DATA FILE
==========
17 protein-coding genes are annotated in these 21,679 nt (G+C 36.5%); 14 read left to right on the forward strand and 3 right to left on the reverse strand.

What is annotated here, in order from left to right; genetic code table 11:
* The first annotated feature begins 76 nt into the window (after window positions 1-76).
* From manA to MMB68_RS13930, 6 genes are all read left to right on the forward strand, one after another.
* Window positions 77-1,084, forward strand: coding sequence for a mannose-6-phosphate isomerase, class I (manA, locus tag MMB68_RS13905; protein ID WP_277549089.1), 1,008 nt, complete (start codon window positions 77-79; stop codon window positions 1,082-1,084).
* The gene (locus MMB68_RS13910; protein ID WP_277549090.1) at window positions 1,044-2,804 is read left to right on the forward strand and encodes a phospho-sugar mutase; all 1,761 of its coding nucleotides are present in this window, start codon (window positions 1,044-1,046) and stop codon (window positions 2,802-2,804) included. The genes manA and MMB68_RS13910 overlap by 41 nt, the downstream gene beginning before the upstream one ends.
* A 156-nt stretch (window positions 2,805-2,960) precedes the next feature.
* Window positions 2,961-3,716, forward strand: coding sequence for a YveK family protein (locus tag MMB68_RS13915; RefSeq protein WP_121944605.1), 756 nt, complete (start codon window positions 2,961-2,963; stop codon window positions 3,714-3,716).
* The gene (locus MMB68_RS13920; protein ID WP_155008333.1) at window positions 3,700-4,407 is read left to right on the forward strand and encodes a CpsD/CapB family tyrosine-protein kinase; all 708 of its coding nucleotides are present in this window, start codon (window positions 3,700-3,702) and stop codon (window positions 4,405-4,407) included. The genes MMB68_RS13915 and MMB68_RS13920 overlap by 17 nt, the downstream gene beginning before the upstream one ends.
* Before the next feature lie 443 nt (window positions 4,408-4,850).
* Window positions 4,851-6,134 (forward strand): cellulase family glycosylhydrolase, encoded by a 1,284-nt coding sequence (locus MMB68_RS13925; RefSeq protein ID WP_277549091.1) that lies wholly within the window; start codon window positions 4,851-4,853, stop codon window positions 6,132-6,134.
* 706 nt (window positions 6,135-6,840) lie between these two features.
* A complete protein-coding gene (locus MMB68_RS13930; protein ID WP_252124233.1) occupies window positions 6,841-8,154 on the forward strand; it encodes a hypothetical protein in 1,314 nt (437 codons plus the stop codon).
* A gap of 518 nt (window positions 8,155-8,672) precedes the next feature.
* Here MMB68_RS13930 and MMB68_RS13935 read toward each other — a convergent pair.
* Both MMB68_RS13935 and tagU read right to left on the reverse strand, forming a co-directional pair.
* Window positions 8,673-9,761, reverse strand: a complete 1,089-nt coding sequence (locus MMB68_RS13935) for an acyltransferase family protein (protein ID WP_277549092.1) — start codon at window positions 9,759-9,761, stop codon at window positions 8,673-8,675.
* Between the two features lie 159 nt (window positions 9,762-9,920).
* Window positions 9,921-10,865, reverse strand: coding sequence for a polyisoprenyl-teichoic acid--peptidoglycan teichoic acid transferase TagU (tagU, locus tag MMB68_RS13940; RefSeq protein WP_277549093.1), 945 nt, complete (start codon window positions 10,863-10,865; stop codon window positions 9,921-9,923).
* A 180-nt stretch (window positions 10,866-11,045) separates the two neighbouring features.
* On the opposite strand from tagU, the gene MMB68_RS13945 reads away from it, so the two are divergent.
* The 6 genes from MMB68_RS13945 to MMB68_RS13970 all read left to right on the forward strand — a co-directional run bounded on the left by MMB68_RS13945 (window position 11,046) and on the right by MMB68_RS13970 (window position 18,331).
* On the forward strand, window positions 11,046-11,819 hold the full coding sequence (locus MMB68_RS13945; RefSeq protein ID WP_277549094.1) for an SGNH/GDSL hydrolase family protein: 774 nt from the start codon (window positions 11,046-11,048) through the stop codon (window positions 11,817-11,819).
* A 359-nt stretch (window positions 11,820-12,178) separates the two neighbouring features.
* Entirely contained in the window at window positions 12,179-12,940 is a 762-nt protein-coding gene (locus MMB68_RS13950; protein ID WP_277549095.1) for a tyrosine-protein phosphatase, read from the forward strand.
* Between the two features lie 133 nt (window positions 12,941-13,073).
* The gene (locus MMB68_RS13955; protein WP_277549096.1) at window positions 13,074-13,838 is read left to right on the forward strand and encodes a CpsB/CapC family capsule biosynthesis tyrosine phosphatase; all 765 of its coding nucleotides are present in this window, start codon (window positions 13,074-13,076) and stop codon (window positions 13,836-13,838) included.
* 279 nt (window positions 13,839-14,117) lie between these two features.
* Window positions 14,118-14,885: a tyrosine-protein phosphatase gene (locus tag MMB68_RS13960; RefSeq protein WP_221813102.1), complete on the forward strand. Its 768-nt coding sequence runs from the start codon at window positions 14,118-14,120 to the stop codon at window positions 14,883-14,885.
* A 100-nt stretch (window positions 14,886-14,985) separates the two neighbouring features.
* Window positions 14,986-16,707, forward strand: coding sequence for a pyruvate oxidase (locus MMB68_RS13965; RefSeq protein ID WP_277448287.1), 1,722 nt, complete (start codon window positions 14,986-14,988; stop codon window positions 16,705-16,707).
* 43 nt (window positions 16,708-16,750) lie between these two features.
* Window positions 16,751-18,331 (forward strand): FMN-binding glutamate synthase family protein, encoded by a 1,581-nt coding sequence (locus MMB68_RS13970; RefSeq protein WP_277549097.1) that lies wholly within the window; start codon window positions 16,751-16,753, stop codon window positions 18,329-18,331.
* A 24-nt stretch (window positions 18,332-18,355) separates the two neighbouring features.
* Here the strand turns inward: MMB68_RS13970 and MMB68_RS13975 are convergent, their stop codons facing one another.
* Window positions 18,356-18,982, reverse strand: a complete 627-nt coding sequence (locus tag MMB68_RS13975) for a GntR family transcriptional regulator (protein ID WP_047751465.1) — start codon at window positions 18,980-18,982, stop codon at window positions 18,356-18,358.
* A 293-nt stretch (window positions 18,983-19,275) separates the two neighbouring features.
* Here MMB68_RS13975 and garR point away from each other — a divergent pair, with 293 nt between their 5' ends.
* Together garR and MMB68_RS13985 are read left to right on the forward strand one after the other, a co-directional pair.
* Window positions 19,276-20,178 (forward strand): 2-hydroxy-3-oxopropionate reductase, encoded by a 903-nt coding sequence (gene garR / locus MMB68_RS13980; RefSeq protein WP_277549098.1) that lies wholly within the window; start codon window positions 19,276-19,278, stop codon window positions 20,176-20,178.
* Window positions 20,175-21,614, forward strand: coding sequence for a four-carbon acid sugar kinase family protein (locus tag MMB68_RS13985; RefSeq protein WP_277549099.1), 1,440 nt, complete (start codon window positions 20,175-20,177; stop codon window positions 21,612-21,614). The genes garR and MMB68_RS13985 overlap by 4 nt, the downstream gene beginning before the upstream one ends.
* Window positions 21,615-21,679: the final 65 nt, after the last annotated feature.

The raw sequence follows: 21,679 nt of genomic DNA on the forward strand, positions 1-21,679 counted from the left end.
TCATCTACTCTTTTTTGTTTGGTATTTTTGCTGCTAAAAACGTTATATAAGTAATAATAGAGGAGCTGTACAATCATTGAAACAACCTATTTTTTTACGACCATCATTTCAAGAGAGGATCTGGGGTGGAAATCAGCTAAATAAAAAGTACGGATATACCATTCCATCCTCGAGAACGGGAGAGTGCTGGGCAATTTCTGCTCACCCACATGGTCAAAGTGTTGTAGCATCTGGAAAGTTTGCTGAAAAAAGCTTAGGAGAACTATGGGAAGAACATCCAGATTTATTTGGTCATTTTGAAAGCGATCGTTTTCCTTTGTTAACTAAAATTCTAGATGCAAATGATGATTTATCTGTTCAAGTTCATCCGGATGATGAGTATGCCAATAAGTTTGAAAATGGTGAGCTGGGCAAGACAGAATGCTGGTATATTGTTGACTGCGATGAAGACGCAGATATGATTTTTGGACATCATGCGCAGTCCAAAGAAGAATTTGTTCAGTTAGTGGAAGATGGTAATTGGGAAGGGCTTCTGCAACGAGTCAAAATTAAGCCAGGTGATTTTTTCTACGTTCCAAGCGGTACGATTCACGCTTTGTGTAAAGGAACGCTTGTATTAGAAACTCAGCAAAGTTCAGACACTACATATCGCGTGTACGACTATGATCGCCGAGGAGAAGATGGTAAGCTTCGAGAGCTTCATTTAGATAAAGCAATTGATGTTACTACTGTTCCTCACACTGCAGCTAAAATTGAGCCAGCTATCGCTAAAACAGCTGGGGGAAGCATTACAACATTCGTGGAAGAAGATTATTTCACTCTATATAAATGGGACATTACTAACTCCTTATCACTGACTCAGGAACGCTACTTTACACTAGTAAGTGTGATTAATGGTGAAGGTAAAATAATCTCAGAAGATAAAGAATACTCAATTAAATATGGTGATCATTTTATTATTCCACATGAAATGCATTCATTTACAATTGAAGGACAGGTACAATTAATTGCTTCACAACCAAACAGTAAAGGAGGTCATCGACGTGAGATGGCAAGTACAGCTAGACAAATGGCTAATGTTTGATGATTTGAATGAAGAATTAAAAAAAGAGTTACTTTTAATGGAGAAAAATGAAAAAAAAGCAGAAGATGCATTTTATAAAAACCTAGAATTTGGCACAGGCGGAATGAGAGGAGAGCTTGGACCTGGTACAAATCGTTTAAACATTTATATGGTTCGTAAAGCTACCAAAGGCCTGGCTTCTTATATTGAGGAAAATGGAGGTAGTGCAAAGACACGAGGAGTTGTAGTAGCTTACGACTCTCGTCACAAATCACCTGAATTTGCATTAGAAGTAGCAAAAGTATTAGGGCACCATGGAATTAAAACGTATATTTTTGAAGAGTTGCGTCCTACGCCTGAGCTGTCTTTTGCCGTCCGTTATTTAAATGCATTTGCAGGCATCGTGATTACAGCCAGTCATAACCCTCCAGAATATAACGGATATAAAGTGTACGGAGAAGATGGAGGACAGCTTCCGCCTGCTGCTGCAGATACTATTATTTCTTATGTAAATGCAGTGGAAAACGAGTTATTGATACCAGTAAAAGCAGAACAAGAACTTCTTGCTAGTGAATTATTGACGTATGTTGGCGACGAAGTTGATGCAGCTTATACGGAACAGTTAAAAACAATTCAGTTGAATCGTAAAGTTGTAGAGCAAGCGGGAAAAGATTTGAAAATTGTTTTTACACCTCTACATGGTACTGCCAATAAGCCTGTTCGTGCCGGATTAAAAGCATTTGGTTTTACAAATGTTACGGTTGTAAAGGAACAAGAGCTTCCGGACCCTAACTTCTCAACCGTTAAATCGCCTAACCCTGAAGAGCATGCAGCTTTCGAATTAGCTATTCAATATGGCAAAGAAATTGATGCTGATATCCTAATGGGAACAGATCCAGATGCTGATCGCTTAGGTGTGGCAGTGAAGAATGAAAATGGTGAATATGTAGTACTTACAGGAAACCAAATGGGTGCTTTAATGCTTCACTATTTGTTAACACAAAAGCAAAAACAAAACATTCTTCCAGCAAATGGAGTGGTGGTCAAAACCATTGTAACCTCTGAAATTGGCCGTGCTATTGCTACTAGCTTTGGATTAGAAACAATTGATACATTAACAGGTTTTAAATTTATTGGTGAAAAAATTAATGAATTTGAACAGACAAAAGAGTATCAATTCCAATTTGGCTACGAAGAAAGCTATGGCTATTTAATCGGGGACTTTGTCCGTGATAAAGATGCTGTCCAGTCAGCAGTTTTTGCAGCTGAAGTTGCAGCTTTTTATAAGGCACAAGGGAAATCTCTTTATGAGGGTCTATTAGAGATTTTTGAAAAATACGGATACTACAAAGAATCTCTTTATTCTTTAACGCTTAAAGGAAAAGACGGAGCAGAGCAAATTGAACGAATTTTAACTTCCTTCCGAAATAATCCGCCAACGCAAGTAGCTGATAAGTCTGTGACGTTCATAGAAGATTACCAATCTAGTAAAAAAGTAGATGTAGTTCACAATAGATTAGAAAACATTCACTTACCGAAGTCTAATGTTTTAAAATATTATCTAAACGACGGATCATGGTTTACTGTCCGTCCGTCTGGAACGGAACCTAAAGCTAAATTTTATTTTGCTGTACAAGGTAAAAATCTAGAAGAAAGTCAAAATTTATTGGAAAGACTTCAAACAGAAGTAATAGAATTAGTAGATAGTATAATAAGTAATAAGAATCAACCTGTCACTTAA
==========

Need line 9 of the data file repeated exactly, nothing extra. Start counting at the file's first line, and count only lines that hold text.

* The gene (locus MMB68_RS13920; protein ID WP_155008333.1) at window positions 3,700-4,407 is read left to right on the forward strand and encodes a CpsD/CapB family tyrosine-protein kinase; all 708 of its coding nucleotides are present in this window, start codon (window positions 3,700-3,702) and stop codon (window positions 4,405-4,407) included. The genes MMB68_RS13915 and MMB68_RS13920 overlap by 17 nt, the downstream gene beginning before the upstream one ends.